Re-inventing Squash Blossoms

At about this time last year, I bought six squash blossoms for a dollar, and cooked them as per this post.  They turned out great. This year, they cost 1 dollar for four.  That’s shooting upwards faster than fuel, but hey.

This year, I’ve decided to re-invent them in a more lower-carb, Paleo or gluten-free manner.  The recipe which follows is for six, since that’s about how many a small container size of goat cheese appear to  fill.

6 squash blossoms, about 3-5 inches long, washed out
1 packet goat cheese, 4 ounces, (herbed or not, your discretion)
2 cloves of garlic, peeled and minced (less if your garlic tolerance is less)
1 small sereno pepper, de-seeded and finely minced (less if your heat tolerance is less)
1 small pastured egg
a quantity of almond meal, to coat
1 tablespoon coconut oil
salt and pepper to taste

Mix the cheese, sereno pepper, and garlic by hand.

Using a small spoon, stuff each squash blossom with the goat cheese mixture.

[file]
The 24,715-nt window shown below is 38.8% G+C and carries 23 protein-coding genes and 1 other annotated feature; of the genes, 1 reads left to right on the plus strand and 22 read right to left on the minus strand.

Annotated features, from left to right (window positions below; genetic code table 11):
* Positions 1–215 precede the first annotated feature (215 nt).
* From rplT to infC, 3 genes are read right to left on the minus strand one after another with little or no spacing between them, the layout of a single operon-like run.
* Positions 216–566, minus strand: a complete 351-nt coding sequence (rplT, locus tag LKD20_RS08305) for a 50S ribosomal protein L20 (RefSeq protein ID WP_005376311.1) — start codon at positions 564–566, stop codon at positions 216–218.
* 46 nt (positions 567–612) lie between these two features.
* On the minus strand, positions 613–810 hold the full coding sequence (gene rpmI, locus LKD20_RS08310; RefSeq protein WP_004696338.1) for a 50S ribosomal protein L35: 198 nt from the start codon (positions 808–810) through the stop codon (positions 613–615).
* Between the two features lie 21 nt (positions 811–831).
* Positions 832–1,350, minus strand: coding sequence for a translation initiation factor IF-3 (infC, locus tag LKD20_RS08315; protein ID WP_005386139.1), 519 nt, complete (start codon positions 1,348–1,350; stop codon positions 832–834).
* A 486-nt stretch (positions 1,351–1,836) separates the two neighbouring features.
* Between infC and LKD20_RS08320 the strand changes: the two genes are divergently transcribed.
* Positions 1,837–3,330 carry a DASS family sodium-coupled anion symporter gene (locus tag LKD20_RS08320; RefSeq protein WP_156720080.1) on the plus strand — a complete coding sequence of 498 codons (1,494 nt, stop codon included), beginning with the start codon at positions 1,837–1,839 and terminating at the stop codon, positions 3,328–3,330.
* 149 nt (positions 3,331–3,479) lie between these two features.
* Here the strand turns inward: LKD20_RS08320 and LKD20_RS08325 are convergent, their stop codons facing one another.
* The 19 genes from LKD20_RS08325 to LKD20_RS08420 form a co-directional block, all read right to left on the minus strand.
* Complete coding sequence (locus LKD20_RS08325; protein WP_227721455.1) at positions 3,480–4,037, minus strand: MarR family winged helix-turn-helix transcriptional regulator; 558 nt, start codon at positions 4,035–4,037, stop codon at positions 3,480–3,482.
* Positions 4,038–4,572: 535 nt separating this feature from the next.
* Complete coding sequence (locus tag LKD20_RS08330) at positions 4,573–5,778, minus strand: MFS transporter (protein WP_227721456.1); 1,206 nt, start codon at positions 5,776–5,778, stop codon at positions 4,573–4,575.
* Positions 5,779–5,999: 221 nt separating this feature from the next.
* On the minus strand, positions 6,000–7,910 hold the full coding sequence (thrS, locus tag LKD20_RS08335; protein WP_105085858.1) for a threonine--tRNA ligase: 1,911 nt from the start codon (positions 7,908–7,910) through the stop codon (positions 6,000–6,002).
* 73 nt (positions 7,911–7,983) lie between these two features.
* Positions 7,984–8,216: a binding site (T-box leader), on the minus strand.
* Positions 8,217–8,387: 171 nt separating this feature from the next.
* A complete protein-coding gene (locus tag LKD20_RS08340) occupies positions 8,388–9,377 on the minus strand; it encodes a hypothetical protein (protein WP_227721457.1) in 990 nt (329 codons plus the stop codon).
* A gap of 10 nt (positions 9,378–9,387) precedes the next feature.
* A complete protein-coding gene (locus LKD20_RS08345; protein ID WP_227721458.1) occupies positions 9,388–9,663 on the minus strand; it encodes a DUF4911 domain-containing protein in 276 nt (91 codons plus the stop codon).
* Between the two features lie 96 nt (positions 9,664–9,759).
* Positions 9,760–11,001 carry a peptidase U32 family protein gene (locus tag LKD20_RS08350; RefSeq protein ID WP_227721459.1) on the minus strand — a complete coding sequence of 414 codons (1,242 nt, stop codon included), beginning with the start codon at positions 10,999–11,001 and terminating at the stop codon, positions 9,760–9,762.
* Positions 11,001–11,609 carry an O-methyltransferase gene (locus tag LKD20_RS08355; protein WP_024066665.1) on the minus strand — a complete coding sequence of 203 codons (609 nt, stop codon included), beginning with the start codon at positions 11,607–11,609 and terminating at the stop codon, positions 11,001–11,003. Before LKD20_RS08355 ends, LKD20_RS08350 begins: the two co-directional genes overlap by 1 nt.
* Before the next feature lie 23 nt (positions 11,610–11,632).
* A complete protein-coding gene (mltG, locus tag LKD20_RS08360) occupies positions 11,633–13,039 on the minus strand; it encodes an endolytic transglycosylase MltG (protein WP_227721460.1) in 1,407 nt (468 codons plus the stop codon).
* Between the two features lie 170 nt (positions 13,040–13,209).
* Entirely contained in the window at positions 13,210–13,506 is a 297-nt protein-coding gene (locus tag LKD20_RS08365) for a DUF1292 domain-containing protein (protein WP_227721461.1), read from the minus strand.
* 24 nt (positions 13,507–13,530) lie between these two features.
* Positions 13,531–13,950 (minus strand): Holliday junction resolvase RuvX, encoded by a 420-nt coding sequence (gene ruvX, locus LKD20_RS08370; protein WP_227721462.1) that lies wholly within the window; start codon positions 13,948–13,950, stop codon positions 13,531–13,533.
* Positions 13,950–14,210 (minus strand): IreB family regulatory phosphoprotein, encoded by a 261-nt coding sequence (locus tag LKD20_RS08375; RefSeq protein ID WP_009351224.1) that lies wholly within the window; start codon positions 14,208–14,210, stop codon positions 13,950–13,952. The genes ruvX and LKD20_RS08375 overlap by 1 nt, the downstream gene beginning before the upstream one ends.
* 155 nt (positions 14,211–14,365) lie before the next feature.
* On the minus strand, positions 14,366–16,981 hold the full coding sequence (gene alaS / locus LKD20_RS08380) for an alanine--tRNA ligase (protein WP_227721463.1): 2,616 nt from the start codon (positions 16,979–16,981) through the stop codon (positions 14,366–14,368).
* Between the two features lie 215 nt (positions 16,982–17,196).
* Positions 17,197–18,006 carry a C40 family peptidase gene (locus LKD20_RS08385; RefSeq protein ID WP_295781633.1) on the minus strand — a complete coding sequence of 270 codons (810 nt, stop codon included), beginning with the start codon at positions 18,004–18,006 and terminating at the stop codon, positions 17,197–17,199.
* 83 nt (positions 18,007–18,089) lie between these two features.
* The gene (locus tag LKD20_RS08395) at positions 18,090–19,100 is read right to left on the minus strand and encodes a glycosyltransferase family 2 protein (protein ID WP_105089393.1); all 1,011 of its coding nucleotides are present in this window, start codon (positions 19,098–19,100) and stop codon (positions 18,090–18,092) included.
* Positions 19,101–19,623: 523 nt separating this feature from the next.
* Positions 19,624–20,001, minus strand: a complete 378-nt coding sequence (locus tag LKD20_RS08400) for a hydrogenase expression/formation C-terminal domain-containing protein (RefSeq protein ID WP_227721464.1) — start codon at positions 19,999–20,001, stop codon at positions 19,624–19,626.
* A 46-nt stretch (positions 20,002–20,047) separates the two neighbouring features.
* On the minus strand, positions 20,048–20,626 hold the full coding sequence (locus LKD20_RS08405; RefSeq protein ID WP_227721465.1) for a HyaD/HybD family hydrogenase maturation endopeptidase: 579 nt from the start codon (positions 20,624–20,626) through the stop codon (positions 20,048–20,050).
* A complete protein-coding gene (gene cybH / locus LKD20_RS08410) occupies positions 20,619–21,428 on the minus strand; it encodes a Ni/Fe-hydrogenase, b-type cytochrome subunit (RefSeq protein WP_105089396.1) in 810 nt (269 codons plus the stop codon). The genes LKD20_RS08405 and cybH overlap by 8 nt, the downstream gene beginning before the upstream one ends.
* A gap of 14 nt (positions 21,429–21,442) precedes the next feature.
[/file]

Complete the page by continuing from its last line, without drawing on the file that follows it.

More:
Beat the egg in a shallow bowl, and put the almond meal on a separate plate.  Mix in salt and pepper to the meal, and spread this all out.

Put the oil in a skillet and heat to moderate high.

Dip the stuffed squash blossom in the egg, and coat.

Roll the blossom in the meal, to coat.

Place blossoms in skillet, turning occasionally.  Allow to become a light golden brown before removing. About five minutes, but watch them.  Let cool a little, then serve, still warm.  Nice little appetizer.

When I picked them up this weekend, the sellers informed me that the male squash flowers grow on stalks, whereas the female flowers grow more by the leaves and the body of the plant.  Unless you don’t want squash the vegetable to develop on your own plants, don’t pick the females — go for the males.

(I had enough egg and meal left over to make a tiny little pancake.  Would probably have been good with a dot of either butter or maple syrup, had I been inclined.)

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This entry was posted in Appetizers, Cooking, Vegetarian and tagged . Bookmark the permalink.

2 Responses to Re-inventing Squash Blossoms

  1. finn says:

    Yay! They look tasty!

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